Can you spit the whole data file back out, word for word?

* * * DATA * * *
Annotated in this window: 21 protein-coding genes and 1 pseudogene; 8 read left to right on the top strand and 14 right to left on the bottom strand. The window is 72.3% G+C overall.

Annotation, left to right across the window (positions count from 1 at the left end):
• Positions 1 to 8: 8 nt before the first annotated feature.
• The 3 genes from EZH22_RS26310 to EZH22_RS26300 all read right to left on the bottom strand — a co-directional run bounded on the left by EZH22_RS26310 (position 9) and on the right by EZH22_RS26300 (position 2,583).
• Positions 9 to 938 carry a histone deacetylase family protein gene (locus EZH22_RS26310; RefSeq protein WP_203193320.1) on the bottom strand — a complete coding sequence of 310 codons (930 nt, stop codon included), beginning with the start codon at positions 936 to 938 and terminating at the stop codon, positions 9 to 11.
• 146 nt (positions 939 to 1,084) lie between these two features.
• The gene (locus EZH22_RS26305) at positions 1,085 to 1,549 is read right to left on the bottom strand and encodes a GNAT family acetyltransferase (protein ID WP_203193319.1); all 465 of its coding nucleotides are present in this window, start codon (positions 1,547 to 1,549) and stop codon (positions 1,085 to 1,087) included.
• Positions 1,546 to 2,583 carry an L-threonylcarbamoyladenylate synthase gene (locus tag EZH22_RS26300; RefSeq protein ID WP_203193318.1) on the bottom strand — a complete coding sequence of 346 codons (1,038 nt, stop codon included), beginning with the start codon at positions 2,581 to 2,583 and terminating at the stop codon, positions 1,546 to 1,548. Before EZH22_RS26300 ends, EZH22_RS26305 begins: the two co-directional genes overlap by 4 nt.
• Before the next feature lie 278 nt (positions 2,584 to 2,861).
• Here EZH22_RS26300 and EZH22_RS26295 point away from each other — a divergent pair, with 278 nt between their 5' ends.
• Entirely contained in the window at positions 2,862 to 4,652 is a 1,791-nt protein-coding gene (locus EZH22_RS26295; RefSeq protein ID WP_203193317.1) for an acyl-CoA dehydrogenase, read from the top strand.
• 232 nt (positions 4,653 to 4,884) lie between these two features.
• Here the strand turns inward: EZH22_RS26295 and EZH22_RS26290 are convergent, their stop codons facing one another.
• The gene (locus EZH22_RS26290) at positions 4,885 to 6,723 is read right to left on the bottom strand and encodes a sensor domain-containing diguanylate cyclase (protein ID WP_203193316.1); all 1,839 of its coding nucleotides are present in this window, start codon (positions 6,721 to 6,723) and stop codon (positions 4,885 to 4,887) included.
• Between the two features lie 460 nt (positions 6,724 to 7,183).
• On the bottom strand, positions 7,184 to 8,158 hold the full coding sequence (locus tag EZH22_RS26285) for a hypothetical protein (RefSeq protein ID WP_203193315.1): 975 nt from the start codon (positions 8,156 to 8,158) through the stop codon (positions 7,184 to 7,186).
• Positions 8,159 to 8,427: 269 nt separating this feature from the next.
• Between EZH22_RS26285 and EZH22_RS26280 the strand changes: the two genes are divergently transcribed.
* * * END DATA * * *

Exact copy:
Annotated in this window: 21 protein-coding genes and 1 pseudogene; 8 read left to right on the top strand and 14 right to left on the bottom strand. The window is 72.3% G+C overall.

Annotation, left to right across the window (positions count from 1 at the left end):
• Positions 1 to 8: 8 nt before the first annotated feature.
• The 3 genes from EZH22_RS26310 to EZH22_RS26300 all read right to left on the bottom strand — a co-directional run bounded on the left by EZH22_RS26310 (position 9) and on the right by EZH22_RS26300 (position 2,583).
• Positions 9 to 938 carry a histone deacetylase family protein gene (locus EZH22_RS26310; RefSeq protein WP_203193320.1) on the bottom strand — a complete coding sequence of 310 codons (930 nt, stop codon included), beginning with the start codon at positions 936 to 938 and terminating at the stop codon, positions 9 to 11.
• 146 nt (positions 939 to 1,084) lie between these two features.
• The gene (locus EZH22_RS26305) at positions 1,085 to 1,549 is read right to left on the bottom strand and encodes a GNAT family acetyltransferase (protein ID WP_203193319.1); all 465 of its coding nucleotides are present in this window, start codon (positions 1,547 to 1,549) and stop codon (positions 1,085 to 1,087) included.
• Positions 1,546 to 2,583 carry an L-threonylcarbamoyladenylate synthase gene (locus tag EZH22_RS26300; RefSeq protein ID WP_203193318.1) on the bottom strand — a complete coding sequence of 346 codons (1,038 nt, stop codon included), beginning with the start codon at positions 2,581 to 2,583 and terminating at the stop codon, positions 1,546 to 1,548. Before EZH22_RS26300 ends, EZH22_RS26305 begins: the two co-directional genes overlap by 4 nt.
• Before the next feature lie 278 nt (positions 2,584 to 2,861).
• Here EZH22_RS26300 and EZH22_RS26295 point away from each other — a divergent pair, with 278 nt between their 5' ends.
• Entirely contained in the window at positions 2,862 to 4,652 is a 1,791-nt protein-coding gene (locus EZH22_RS26295; RefSeq protein ID WP_203193317.1) for an acyl-CoA dehydrogenase, read from the top strand.
• 232 nt (positions 4,653 to 4,884) lie between these two features.
• Here the strand turns inward: EZH22_RS26295 and EZH22_RS26290 are convergent, their stop codons facing one another.
• The gene (locus EZH22_RS26290) at positions 4,885 to 6,723 is read right to left on the bottom strand and encodes a sensor domain-containing diguanylate cyclase (protein ID WP_203193316.1); all 1,839 of its coding nucleotides are present in this window, start codon (positions 6,721 to 6,723) and stop codon (positions 4,885 to 4,887) included.
• Between the two features lie 460 nt (positions 6,724 to 7,183).
• On the bottom strand, positions 7,184 to 8,158 hold the full coding sequence (locus tag EZH22_RS26285) for a hypothetical protein (RefSeq protein ID WP_203193315.1): 975 nt from the start codon (positions 8,156 to 8,158) through the stop codon (positions 7,184 to 7,186).
• Positions 8,159 to 8,427: 269 nt separating this feature from the next.
• Between EZH22_RS26285 and EZH22_RS26280 the strand changes: the two genes are divergently transcribed.